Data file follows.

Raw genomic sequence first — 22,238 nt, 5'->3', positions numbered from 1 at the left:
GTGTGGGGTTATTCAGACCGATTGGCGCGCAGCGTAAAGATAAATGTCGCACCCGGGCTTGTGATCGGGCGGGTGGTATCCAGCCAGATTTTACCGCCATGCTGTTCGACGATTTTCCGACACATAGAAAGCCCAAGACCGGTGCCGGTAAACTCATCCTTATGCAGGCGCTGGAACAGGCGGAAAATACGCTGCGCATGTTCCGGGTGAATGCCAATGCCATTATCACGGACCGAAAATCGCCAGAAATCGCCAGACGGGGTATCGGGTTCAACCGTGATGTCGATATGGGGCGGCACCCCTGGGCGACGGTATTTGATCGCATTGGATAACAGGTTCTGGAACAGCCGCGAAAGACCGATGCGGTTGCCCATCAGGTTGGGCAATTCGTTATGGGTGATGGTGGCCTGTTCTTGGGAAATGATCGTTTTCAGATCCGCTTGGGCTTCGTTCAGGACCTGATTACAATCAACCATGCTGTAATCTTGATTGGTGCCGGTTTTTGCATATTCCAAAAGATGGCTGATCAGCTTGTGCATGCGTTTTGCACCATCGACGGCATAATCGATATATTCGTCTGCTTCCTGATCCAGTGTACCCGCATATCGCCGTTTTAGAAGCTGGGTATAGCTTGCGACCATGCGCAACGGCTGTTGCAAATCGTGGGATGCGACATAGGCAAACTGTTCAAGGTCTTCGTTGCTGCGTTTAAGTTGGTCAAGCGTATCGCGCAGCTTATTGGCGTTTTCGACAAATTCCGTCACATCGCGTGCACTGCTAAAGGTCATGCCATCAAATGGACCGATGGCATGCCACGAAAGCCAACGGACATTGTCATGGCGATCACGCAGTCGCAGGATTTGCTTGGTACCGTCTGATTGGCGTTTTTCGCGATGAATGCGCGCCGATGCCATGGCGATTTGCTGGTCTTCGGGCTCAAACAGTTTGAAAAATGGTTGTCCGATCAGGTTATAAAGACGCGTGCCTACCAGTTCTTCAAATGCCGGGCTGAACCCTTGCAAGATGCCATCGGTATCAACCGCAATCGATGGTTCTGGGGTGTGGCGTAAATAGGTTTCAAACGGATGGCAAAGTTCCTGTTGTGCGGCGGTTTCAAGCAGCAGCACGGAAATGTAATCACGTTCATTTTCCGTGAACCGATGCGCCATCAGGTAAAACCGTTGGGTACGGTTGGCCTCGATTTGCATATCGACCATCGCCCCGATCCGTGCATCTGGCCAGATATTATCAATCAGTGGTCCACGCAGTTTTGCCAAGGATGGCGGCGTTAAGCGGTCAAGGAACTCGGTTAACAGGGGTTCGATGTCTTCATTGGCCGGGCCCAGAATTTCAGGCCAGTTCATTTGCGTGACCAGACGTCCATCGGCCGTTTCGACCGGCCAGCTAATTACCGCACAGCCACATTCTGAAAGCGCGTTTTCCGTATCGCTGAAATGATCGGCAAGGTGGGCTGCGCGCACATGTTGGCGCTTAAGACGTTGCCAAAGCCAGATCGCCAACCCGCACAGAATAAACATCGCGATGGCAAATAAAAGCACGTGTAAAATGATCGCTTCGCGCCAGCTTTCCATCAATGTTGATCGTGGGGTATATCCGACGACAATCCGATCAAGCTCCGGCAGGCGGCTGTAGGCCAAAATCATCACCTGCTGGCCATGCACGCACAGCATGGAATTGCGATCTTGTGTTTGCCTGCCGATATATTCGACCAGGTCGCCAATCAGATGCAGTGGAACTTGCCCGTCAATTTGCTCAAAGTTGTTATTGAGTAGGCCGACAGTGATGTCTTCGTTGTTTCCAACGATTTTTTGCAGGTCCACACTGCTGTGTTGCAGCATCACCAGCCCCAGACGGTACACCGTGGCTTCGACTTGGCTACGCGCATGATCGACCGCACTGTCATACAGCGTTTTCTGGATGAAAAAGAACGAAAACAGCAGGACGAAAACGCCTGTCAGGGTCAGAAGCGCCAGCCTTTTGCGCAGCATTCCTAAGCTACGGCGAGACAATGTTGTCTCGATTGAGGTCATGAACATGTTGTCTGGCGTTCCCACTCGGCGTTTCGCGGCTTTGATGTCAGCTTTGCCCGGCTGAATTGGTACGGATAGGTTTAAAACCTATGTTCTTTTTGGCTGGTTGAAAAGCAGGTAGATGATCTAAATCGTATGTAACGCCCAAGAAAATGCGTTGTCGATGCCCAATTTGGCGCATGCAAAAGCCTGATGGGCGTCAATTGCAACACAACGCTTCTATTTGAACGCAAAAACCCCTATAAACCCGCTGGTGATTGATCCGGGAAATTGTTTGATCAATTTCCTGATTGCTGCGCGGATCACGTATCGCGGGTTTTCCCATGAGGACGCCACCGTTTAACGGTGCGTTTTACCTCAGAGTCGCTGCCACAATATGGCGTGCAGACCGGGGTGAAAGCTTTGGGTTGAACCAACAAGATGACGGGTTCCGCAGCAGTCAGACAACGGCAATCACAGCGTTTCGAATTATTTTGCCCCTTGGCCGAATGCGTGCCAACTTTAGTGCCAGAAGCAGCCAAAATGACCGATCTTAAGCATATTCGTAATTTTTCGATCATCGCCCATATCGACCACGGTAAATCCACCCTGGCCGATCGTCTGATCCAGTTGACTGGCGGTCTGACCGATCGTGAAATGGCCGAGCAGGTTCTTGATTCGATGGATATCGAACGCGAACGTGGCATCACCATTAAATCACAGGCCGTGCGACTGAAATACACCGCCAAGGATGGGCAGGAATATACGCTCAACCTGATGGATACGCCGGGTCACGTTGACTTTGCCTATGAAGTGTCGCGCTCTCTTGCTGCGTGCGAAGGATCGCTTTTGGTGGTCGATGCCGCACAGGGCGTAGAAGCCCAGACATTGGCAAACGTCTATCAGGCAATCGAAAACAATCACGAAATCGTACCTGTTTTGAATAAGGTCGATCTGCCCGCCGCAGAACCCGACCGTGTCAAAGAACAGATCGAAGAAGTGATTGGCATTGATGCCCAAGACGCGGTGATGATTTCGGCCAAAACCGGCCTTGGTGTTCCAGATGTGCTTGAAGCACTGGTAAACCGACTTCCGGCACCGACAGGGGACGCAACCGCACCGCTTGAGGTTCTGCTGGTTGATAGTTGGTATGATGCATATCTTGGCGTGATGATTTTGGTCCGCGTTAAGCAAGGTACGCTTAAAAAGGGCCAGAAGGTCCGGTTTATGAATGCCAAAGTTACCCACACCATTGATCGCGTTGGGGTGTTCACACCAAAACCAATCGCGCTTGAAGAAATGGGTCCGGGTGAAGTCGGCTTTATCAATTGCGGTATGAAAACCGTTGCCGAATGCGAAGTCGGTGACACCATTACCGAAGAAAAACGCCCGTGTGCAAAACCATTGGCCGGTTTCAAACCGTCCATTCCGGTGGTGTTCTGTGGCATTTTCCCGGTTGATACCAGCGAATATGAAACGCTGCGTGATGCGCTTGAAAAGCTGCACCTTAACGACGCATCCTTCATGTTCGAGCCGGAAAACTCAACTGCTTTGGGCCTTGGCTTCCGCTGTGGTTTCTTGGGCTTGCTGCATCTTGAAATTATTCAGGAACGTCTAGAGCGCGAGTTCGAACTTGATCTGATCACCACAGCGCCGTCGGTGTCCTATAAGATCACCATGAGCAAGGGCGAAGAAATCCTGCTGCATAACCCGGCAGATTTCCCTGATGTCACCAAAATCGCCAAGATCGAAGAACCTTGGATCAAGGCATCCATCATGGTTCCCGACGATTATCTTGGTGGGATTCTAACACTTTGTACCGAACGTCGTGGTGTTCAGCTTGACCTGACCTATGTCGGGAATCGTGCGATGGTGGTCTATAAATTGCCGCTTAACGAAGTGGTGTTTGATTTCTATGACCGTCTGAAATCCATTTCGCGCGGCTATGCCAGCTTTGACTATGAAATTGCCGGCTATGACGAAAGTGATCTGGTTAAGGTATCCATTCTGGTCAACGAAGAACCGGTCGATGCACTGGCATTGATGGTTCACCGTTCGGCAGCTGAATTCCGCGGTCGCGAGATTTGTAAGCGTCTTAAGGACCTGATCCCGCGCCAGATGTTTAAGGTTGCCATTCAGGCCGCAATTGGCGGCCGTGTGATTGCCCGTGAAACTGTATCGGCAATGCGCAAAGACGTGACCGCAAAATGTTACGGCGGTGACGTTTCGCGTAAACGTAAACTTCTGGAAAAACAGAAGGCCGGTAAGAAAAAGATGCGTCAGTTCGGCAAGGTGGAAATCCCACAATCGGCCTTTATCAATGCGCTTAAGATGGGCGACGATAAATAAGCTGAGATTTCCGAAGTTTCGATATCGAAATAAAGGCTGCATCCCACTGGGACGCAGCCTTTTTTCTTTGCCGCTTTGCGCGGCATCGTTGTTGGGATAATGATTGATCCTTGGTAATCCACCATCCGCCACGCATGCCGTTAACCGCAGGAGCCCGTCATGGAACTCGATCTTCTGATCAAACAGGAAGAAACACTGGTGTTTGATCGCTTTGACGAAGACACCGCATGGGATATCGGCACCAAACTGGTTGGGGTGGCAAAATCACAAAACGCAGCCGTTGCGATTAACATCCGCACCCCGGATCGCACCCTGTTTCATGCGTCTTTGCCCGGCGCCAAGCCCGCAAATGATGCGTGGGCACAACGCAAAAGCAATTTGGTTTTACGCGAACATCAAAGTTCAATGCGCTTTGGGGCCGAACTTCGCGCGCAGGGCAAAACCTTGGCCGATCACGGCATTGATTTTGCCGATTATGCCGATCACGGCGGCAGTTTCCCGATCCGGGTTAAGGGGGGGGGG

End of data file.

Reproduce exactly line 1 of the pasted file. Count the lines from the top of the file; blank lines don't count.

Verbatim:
Raw genomic sequence first — 22,238 nt, 5'->3', positions numbered from 1 at the left: